For Publishers, 2018 Is Off to a Decent Start

publishersweekly.com – Saturday May 19, 2018

The four large publicly traded consumer publishers that recently reported their financial results for the quarter ended March 31 were all able to point to some good financial news.

HarperCollins had the best results, with sales up 6.4% compared to the same quarter last year and profits rising 16.2%. In a conference call discussing results, Susan Panuccio, CFO of HC parent company News Corp, said the sales gains were led by the general and Christian publishing divisions. Backlist titles did particularly well, accounting for 58% of revenue in the quarter, compared to 52% a year ago, Panuccio said. She added that the strong performance of the backlist helped to boost margins.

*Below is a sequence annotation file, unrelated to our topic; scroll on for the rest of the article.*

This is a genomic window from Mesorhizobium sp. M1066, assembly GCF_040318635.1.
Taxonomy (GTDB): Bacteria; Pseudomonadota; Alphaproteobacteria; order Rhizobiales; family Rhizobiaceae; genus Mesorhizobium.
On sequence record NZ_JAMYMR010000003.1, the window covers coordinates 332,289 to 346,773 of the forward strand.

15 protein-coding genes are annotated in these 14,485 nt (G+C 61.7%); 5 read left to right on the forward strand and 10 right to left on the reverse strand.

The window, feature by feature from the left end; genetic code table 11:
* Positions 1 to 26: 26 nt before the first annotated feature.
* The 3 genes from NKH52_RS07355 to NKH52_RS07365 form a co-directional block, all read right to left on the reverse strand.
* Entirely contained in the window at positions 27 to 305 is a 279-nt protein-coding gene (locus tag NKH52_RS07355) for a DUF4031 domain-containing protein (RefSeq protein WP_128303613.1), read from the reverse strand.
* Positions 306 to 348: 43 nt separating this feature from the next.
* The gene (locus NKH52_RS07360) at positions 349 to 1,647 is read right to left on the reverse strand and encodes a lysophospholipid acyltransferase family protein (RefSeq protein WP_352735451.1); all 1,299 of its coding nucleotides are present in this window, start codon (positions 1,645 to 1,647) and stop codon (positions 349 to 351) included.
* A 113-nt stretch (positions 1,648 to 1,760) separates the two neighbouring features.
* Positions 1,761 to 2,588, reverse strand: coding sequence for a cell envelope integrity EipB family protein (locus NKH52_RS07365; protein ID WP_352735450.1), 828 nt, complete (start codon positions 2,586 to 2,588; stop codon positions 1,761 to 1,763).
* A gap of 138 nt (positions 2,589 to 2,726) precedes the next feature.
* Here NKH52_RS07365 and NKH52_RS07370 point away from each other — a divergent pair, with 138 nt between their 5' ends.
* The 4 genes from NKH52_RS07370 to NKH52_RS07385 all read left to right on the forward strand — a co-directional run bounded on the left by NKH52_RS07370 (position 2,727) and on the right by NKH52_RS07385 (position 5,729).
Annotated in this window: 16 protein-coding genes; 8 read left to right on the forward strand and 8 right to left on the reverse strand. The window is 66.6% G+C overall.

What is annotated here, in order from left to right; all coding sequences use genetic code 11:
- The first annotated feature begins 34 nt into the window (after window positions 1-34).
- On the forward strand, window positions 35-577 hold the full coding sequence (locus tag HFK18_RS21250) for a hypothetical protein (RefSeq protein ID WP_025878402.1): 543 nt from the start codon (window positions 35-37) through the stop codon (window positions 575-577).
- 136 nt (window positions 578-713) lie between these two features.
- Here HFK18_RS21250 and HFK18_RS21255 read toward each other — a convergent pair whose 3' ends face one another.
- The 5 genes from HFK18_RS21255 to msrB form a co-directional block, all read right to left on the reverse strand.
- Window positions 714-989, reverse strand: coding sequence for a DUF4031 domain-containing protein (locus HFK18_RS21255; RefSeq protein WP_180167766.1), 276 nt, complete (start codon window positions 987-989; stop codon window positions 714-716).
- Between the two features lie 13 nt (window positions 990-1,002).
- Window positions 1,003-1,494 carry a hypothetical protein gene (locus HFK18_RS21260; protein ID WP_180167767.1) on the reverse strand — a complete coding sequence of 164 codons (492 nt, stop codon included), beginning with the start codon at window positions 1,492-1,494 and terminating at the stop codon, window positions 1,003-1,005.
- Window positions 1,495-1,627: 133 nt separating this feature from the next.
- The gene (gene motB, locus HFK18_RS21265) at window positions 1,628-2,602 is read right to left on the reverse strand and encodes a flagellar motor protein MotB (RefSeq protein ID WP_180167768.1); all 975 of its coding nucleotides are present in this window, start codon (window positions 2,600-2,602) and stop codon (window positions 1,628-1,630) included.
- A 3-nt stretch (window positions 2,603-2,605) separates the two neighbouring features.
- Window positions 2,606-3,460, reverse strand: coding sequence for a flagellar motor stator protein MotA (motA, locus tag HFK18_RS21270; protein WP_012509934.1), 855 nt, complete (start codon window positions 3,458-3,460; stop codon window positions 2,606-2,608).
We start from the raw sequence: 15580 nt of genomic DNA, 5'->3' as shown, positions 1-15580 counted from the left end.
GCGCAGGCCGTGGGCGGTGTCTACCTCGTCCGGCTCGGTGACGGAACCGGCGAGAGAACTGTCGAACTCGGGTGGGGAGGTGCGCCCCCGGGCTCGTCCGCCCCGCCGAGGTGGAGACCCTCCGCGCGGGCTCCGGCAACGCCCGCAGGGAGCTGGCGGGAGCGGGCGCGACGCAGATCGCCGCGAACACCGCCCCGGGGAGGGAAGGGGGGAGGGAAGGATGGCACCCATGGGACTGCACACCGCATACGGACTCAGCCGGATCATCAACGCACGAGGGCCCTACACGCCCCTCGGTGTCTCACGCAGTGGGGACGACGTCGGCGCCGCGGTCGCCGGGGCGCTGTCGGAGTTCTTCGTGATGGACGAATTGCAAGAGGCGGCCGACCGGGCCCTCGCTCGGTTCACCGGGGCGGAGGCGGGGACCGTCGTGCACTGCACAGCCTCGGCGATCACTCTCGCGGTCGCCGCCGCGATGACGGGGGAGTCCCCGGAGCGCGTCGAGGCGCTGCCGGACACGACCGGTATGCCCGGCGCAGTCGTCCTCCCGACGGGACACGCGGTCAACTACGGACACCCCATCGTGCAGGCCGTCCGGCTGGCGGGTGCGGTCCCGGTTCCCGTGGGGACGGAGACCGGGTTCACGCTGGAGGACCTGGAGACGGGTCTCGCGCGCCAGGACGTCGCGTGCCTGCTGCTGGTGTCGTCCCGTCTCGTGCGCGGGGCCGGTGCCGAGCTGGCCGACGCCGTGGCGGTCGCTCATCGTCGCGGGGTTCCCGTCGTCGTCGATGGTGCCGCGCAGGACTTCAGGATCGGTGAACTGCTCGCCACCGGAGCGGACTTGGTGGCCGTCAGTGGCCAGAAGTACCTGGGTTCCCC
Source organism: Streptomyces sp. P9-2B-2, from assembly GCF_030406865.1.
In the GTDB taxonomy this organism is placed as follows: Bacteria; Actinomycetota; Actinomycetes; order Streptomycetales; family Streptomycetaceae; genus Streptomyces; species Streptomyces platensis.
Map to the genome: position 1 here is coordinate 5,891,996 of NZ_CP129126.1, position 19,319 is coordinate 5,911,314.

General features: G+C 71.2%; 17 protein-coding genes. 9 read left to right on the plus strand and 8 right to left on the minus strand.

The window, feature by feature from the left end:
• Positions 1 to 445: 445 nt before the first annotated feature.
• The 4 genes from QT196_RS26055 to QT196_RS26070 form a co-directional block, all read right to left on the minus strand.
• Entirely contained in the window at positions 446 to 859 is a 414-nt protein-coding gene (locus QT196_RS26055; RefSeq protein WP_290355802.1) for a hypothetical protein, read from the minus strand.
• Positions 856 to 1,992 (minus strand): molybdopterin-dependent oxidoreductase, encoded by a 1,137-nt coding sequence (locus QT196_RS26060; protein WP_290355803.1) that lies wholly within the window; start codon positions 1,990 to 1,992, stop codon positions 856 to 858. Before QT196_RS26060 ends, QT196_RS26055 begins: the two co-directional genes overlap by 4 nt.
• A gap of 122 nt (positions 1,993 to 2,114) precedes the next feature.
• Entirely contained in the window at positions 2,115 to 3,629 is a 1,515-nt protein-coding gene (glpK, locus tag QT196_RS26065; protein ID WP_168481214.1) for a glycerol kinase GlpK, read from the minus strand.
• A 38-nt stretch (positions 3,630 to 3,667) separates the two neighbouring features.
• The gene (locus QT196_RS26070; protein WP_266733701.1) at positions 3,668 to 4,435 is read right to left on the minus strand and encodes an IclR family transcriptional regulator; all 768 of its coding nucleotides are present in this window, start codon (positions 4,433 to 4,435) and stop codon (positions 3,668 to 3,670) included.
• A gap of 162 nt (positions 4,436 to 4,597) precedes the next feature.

[Read the full article]

Chambers and HarperCollins launch writing bursary

thebookseller.com – Saturday May 19, 2018

Crime author Kimberley Chambers and HarperCollins have launched a writing scholarship, the 'Kickstart Prize', in association with Peters Fraser and Dunlop (PFD) Literary Agency and CrimeFest.

The prize, announced at Crimefest in Bristol on Saturday (19th May), aims to "kick open doors to writers who need a leg up into the world of publishing", through a £1,000 bursary to help with writing essentials, time with Chambers’ editor, writing tips and feedback, and an offer of representation from PFD.

[Read the full article]

Ireland's thriving literary magazine scene: space for tradition and experimentation

irishtimes.com – Saturday May 19, 2018